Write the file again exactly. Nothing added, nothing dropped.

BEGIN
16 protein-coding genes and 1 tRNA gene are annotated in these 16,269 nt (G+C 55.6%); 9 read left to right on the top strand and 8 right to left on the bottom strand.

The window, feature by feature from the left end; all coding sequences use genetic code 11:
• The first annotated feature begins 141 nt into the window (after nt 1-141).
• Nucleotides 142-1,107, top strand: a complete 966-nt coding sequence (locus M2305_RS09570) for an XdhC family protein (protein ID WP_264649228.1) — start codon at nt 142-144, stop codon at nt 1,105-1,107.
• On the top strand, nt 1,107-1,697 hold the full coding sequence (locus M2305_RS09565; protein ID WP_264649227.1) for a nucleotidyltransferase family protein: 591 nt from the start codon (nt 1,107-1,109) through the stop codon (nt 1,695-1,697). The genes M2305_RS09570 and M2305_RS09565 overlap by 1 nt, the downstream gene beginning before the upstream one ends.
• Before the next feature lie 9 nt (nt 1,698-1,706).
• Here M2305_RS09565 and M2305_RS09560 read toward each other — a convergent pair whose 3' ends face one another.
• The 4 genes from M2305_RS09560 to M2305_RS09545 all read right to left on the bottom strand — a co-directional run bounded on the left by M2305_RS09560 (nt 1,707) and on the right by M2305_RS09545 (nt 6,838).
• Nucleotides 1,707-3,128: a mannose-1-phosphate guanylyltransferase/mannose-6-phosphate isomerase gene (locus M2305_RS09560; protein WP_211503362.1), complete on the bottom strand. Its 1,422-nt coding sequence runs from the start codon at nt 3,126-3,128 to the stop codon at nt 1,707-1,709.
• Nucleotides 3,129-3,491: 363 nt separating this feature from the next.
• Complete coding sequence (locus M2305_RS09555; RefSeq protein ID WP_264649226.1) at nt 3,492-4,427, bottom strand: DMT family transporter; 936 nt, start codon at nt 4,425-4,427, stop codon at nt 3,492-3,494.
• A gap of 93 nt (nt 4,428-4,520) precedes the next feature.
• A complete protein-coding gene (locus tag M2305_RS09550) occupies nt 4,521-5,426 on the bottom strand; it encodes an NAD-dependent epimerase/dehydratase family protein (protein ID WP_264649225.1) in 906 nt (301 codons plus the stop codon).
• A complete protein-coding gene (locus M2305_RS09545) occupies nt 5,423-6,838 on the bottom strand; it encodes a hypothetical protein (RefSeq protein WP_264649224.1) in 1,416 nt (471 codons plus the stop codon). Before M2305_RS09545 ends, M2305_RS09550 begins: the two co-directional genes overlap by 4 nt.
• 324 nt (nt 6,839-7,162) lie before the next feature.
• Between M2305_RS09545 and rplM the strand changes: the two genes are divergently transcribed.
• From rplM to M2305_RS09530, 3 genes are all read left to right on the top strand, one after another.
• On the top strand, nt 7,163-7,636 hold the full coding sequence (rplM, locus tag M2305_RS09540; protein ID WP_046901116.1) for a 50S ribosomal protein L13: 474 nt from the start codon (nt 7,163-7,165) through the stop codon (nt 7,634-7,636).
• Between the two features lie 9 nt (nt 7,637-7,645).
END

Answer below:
16 protein-coding genes and 1 tRNA gene are annotated in these 16,269 nt (G+C 55.6%); 9 read left to right on the top strand and 8 right to left on the bottom strand.

The window, feature by feature from the left end; all coding sequences use genetic code 11:
• The first annotated feature begins 141 nt into the window (after nt 1-141).
• Nucleotides 142-1,107, top strand: a complete 966-nt coding sequence (locus M2305_RS09570) for an XdhC family protein (protein ID WP_264649228.1) — start codon at nt 142-144, stop codon at nt 1,105-1,107.
• On the top strand, nt 1,107-1,697 hold the full coding sequence (locus M2305_RS09565; protein ID WP_264649227.1) for a nucleotidyltransferase family protein: 591 nt from the start codon (nt 1,107-1,109) through the stop codon (nt 1,695-1,697). The genes M2305_RS09570 and M2305_RS09565 overlap by 1 nt, the downstream gene beginning before the upstream one ends.
• Before the next feature lie 9 nt (nt 1,698-1,706).
• Here M2305_RS09565 and M2305_RS09560 read toward each other — a convergent pair whose 3' ends face one another.
• The 4 genes from M2305_RS09560 to M2305_RS09545 all read right to left on the bottom strand — a co-directional run bounded on the left by M2305_RS09560 (nt 1,707) and on the right by M2305_RS09545 (nt 6,838).
• Nucleotides 1,707-3,128: a mannose-1-phosphate guanylyltransferase/mannose-6-phosphate isomerase gene (locus M2305_RS09560; protein WP_211503362.1), complete on the bottom strand. Its 1,422-nt coding sequence runs from the start codon at nt 3,126-3,128 to the stop codon at nt 1,707-1,709.
• Nucleotides 3,129-3,491: 363 nt separating this feature from the next.
• Complete coding sequence (locus M2305_RS09555; RefSeq protein ID WP_264649226.1) at nt 3,492-4,427, bottom strand: DMT family transporter; 936 nt, start codon at nt 4,425-4,427, stop codon at nt 3,492-3,494.
• A gap of 93 nt (nt 4,428-4,520) precedes the next feature.
• A complete protein-coding gene (locus tag M2305_RS09550) occupies nt 4,521-5,426 on the bottom strand; it encodes an NAD-dependent epimerase/dehydratase family protein (protein ID WP_264649225.1) in 906 nt (301 codons plus the stop codon).
• A complete protein-coding gene (locus M2305_RS09545) occupies nt 5,423-6,838 on the bottom strand; it encodes a hypothetical protein (RefSeq protein WP_264649224.1) in 1,416 nt (471 codons plus the stop codon). Before M2305_RS09545 ends, M2305_RS09550 begins: the two co-directional genes overlap by 4 nt.
• 324 nt (nt 6,839-7,162) lie before the next feature.
• Between M2305_RS09545 and rplM the strand changes: the two genes are divergently transcribed.
• From rplM to M2305_RS09530, 3 genes are all read left to right on the top strand, one after another.
• On the top strand, nt 7,163-7,636 hold the full coding sequence (rplM, locus tag M2305_RS09540; protein ID WP_046901116.1) for a 50S ribosomal protein L13: 474 nt from the start codon (nt 7,163-7,165) through the stop codon (nt 7,634-7,636).
• Between the two features lie 9 nt (nt 7,637-7,645).